After a short break, there were five more presentations targeting Web Archiving and Textual Analysis Tools:

WordFish (Federico Nanni)

Federico Nanni presented WordFish: a R computer program used to extract political positions from text documents. Wordfish is a scaling technique and does not need any anchoring documents to perform the analysis but relies instead on a statistical model of word frequencies.

MemGator (Sawood Alam)

Following Federico Nanni's presentation Sawood Alam presented a tool he developed called MemGator: a Memento Aggregator CLI and Server written in Go. Memento is a framework that adds the time dimension to the web. Additionally, a timestamped copy of the presentation of a resource is also called a Memento. A list/collection of such mementos is called a TimeMap. MemGator can generate TimeMap of a given URI or provide the closest Memento to a given time.

Topic Words in Context (Jonathan Armoza)

Following Sawood Alam's presentation,  Jonathan Armoza presented a tool he developed - TWIC (Topics Words in Context) by demonstrating LDA topic modeling of Emily Dickenson's poetry. TWIC provides a hierarchical visualization of LDA topic models generated by the MALLET topic modeler.
Following Jonathan Armoza's presentation, Nick Ruest presented Twarc: a Python command line tool/Python library tool for archiving Tweet JSON data. Twarc runs in three modes: search, filter stream and hydrate.
Following Nick Ruest's presentation, I presented Carbon date: a tool originally developed by Hany SalahEldeen, which I current maintain. Carbon date is a tool for estimating the creation date of a website. Carbon date polls multiple sources for datetime evidence. It returns a Json response which contains the estimated creation date of the website.
After the five short presentation about Web Archiving and Textual Analysis Tools, all participants engaged in a brain storming session in which ideas where discussed. And clusters of researchers with common interests where iteratively developed. The brainstorming session led to the formation of seven groups, namely:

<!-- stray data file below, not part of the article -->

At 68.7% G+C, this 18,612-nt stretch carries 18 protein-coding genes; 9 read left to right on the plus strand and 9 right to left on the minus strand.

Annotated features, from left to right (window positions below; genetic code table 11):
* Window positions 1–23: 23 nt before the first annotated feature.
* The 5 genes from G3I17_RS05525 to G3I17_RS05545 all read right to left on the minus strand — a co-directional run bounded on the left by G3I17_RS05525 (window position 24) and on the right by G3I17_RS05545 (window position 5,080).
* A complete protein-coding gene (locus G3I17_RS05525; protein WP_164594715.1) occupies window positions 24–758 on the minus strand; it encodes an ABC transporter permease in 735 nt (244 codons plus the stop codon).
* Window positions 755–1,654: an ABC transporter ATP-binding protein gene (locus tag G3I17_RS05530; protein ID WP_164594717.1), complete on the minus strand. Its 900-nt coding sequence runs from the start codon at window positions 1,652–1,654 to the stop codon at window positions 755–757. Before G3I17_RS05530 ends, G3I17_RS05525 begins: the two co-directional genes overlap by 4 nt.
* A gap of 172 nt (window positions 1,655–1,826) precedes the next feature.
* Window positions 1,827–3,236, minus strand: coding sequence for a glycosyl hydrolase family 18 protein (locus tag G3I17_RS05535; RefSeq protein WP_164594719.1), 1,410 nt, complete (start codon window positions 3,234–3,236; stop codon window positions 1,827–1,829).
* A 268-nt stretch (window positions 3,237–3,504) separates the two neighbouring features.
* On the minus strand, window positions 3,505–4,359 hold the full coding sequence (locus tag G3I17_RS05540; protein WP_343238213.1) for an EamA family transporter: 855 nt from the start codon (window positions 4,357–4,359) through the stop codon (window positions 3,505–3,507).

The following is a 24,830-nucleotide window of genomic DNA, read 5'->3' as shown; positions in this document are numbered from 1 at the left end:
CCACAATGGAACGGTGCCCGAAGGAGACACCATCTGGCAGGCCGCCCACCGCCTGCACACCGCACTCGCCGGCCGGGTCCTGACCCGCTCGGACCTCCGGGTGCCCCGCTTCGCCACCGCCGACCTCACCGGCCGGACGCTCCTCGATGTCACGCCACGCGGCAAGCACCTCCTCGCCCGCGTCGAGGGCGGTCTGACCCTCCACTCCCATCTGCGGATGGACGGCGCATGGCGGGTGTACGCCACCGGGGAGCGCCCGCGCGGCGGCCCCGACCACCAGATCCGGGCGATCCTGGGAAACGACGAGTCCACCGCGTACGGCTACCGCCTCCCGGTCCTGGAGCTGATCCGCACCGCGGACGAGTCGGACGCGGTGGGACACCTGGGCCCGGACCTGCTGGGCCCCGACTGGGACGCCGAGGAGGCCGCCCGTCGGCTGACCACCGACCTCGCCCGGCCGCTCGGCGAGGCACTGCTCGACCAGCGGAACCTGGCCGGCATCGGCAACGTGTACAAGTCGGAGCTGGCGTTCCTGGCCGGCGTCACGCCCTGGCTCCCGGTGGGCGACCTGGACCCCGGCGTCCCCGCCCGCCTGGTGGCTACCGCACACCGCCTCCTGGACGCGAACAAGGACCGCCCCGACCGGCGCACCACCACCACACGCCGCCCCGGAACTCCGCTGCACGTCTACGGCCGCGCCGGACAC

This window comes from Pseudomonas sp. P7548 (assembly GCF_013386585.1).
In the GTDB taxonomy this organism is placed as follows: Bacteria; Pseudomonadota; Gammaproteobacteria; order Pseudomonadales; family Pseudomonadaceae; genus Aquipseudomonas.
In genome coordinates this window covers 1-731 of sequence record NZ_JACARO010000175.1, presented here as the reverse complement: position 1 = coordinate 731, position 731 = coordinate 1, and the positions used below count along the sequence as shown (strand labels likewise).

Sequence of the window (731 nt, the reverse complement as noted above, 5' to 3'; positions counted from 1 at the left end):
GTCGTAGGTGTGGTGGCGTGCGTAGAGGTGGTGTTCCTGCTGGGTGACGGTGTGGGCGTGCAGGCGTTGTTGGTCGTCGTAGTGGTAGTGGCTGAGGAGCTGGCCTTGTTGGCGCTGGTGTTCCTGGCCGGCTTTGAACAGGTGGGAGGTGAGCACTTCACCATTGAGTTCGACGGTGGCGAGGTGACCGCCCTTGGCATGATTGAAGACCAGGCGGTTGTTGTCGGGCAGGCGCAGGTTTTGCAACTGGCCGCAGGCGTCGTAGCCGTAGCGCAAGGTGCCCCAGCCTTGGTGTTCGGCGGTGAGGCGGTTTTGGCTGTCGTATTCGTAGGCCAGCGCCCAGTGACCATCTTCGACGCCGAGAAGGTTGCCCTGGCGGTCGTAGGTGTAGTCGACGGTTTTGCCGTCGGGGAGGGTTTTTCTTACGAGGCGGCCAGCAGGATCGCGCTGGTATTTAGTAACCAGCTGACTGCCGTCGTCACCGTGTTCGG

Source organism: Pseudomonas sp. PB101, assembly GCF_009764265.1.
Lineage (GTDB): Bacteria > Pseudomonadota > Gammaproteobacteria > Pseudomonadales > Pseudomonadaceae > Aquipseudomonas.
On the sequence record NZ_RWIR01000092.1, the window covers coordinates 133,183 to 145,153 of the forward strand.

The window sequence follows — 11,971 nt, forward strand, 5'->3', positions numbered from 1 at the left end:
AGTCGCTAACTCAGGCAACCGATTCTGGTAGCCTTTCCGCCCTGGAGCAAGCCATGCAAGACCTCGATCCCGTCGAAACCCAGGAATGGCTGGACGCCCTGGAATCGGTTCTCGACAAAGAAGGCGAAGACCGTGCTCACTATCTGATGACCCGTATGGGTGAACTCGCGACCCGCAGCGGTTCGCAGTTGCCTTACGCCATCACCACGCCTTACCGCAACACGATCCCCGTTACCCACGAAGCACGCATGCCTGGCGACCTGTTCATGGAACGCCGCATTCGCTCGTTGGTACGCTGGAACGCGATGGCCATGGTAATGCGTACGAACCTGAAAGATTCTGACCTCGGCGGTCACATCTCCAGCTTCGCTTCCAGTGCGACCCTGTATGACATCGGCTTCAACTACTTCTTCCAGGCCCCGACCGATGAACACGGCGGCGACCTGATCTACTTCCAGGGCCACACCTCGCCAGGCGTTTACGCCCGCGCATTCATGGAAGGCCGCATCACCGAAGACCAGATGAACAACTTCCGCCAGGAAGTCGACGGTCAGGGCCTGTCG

1. I know words and images
  2. Searching, mining, everything
  3. Interplanetary WayBack
  4. Surveillance of First Nations
  5. Nuage
  6. Graph‐X‐Graphics
  7. Tracking Discourse in Social Media

Following the brainstorming and group formation activity, all participants were received at the Bedford Academy for a reception that went on through the late evening. 


The second day of the Archives Unleashed Web Archive Hackathon began with breakfast, after which the groups formed on Day 1 met for about three hours to begin working on the ideas discussed the previous day. At noon, lunch was provided as more presentations took place:
Evan Light began the series of presentations, by talking about a box he created called the Snowden Archive-in-a-Box : The box features a stand-alone wifi network and web server that allows researchers to utilize the files leaked (subsequently published by the media) by Edward Snowden. The box which serves as a portable archive protects users from mass surveillance.

Mediacat (Alejandro Paz and Kim Pham)

Following Evan Light's presentation, Alejandro Paz and Kim Pham presented Mediacat: an open-source  web crawler and archive application suite which enables ethnographic research to understand how digital news is disseminated and used across the web.

Data Mining the Canadian Media Public Sphere (Sylvain Rocheleau)

Following Alejandro Paz and Kim Pham's presentation, Sylvain Rocheleau talked about his research efforts to provide near real time Data Mining of the Canadian news media. His research involves the mass crawl of about 700 Canadian news websites at 15-minute intervals, and Data Mining processes which includes Named Entity Recognition.